“10 quids when you look out the window, 10 quids when you wake up” once said American comedian Reginald D. Hunter when joking about living expenses in London. Now such a thing seems possible with the introduction of a new tax criticized as the “bedroom tax” that will be enacted next month.
Protesters numbering over 10,000 have started to demonstrate against the new tax which comes as part of the recent government reforms.
The bedroom tax is simple: those who have a spare bedroom in their housing association home are subject to an extra 728 pound tax every year.
In addition to the 728 pound tax, individuals who receive housing support will lose 14 percent of their benefits if they have a spare room or 25 percent of their benefits if they have more than one spare room.
According to estimates, this tax may affect over 600,000 people. 95,000 people may also go below the poverty line as well.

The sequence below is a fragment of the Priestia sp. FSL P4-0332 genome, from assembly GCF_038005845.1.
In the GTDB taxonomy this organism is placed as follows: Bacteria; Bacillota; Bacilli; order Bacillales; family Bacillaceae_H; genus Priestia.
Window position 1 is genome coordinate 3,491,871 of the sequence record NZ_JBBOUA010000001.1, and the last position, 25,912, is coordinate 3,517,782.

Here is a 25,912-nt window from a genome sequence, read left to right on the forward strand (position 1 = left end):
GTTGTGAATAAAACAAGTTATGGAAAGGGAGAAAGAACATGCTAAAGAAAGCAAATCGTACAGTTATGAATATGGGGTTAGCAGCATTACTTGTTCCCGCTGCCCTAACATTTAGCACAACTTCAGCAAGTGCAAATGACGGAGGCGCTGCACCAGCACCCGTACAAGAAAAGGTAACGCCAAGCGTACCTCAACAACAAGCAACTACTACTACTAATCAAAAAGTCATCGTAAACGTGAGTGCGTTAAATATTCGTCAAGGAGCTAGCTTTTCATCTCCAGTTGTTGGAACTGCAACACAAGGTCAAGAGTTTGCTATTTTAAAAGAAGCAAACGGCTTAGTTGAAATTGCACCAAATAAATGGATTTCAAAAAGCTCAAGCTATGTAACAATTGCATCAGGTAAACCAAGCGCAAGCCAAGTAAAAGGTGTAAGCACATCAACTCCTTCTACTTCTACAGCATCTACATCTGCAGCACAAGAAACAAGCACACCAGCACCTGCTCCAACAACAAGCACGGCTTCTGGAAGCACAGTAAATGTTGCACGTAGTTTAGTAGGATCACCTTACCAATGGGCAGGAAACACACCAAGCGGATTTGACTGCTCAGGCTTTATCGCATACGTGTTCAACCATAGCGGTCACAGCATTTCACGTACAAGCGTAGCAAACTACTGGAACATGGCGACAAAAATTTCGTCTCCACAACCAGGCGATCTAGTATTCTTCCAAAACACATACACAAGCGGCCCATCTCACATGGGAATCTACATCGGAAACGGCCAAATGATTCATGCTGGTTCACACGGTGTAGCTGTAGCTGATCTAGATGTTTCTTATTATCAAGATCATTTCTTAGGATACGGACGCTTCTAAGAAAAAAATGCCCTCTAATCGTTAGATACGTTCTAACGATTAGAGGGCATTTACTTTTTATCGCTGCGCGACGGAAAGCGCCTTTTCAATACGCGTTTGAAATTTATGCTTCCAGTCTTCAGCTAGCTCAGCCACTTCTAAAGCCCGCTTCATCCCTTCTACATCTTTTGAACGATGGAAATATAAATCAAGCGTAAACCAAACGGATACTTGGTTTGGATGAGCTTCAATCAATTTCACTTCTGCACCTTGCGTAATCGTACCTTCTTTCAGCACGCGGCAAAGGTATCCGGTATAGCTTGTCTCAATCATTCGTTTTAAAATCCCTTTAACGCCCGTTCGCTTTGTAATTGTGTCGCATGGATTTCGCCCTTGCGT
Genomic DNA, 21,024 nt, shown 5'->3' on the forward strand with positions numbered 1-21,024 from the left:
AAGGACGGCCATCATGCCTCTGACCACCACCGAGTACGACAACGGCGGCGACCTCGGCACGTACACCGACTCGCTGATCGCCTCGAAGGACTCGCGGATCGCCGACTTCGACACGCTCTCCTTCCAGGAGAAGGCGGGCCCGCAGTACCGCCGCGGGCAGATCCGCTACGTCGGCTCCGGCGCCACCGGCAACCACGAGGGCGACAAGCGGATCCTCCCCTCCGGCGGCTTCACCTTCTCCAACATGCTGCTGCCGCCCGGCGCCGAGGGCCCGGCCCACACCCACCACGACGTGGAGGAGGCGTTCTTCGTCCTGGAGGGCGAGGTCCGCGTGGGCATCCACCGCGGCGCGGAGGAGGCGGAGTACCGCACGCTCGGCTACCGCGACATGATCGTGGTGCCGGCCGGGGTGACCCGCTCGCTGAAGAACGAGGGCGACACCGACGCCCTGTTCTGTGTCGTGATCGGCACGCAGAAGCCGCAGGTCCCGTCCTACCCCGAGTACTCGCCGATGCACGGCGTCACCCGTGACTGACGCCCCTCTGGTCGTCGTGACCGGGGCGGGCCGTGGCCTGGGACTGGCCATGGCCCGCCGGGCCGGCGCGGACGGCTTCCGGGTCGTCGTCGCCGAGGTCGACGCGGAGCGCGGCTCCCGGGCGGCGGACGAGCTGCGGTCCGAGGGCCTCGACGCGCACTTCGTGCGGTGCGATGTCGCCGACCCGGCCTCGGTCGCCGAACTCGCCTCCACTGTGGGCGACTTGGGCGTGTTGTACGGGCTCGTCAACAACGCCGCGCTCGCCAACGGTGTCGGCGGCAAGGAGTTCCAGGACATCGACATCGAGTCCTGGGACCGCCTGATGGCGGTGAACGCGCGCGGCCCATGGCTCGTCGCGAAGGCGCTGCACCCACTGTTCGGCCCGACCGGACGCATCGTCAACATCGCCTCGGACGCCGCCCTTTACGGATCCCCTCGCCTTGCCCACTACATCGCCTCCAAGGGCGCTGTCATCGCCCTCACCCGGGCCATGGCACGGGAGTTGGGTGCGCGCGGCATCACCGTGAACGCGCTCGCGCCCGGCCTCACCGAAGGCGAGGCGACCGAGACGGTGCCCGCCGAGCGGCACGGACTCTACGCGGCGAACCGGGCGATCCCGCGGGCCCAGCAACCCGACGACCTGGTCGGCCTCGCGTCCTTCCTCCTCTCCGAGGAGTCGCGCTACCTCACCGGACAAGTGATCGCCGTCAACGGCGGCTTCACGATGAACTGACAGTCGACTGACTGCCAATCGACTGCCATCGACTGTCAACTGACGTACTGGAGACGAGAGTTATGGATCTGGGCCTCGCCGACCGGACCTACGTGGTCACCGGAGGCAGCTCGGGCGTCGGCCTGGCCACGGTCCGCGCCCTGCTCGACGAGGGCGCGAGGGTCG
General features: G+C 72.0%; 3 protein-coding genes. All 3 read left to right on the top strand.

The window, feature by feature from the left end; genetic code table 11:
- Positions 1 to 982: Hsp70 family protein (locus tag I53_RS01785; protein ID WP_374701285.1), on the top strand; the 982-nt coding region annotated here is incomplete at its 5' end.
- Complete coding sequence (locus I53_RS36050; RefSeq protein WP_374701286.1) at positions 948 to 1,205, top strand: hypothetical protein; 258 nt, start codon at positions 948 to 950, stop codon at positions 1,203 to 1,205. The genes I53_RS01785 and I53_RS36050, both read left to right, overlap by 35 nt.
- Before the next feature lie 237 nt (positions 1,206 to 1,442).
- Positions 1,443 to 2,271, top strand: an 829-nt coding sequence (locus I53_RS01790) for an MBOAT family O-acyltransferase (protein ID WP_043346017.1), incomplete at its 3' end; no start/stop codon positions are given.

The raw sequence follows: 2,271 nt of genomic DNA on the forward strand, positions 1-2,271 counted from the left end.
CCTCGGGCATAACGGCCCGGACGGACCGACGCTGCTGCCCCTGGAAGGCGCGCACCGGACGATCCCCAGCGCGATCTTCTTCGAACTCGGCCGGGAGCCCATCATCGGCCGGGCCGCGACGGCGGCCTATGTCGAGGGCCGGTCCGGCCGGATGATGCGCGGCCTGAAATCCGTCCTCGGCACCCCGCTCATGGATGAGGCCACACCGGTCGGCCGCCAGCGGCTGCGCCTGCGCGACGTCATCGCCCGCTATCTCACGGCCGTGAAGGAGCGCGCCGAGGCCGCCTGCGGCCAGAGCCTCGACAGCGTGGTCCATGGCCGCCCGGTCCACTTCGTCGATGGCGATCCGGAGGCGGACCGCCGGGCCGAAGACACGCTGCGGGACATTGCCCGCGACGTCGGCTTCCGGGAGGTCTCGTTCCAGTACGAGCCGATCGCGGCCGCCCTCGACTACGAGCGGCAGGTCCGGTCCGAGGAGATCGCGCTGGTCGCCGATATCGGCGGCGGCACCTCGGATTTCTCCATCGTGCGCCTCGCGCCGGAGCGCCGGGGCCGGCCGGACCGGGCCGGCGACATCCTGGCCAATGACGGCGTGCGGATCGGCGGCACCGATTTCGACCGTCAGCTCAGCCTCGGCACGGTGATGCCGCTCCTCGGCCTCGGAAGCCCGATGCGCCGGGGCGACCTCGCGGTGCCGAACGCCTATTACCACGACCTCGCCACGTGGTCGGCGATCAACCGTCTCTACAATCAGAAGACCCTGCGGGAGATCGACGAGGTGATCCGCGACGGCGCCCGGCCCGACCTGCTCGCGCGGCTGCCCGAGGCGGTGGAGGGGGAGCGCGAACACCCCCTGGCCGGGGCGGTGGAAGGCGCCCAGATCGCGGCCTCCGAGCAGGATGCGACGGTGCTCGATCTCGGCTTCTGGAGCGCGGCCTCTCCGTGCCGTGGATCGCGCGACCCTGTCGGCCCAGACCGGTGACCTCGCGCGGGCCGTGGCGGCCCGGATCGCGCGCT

Though the government has exempted “approved foster carers”, a few thousand disabled children and “adult children” serving in the military and living in the homes of their parents, protesters are enraged over the fact that the bedroom tax can still target the homes of individuals particularly the disabled and the ill especially if they need a spare room of their own.
Moreover, mansions and the like such as Buckingham Palace will not be affected.
Protesters are planning another round of demonstrations again in Manchester, Liverpool, Glasgow and London.